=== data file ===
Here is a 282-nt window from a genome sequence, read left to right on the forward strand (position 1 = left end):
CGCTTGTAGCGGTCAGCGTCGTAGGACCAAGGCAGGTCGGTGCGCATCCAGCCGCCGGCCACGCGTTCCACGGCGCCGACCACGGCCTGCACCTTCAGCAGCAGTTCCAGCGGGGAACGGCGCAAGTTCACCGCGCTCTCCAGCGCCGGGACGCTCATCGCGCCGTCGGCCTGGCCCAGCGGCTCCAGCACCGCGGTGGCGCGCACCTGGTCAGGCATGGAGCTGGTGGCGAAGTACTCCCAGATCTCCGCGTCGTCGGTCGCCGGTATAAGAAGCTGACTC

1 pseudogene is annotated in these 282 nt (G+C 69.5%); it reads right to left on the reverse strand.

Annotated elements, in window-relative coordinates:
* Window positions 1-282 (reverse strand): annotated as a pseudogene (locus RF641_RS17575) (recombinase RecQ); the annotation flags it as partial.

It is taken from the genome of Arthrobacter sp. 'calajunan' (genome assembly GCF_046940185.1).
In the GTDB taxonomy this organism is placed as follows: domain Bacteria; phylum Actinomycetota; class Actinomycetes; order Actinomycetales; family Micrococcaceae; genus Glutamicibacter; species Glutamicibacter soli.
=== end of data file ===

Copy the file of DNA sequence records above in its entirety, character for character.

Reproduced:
Here is a 282-nt window from a genome sequence, read left to right on the forward strand (position 1 = left end):
CGCTTGTAGCGGTCAGCGTCGTAGGACCAAGGCAGGTCGGTGCGCATCCAGCCGCCGGCCACGCGTTCCACGGCGCCGACCACGGCCTGCACCTTCAGCAGCAGTTCCAGCGGGGAACGGCGCAAGTTCACCGCGCTCTCCAGCGCCGGGACGCTCATCGCGCCGTCGGCCTGGCCCAGCGGCTCCAGCACCGCGGTGGCGCGCACCTGGTCAGGCATGGAGCTGGTGGCGAAGTACTCCCAGATCTCCGCGTCGTCGGTCGCCGGTATAAGAAGCTGACTC

1 pseudogene is annotated in these 282 nt (G+C 69.5%); it reads right to left on the reverse strand.

Annotated elements, in window-relative coordinates:
* Window positions 1-282 (reverse strand): annotated as a pseudogene (locus RF641_RS17575) (recombinase RecQ); the annotation flags it as partial.

It is taken from the genome of Arthrobacter sp. 'calajunan' (genome assembly GCF_046940185.1).
In the GTDB taxonomy this organism is placed as follows: domain Bacteria; phylum Actinomycetota; class Actinomycetes; order Actinomycetales; family Micrococcaceae; genus Glutamicibacter; species Glutamicibacter soli.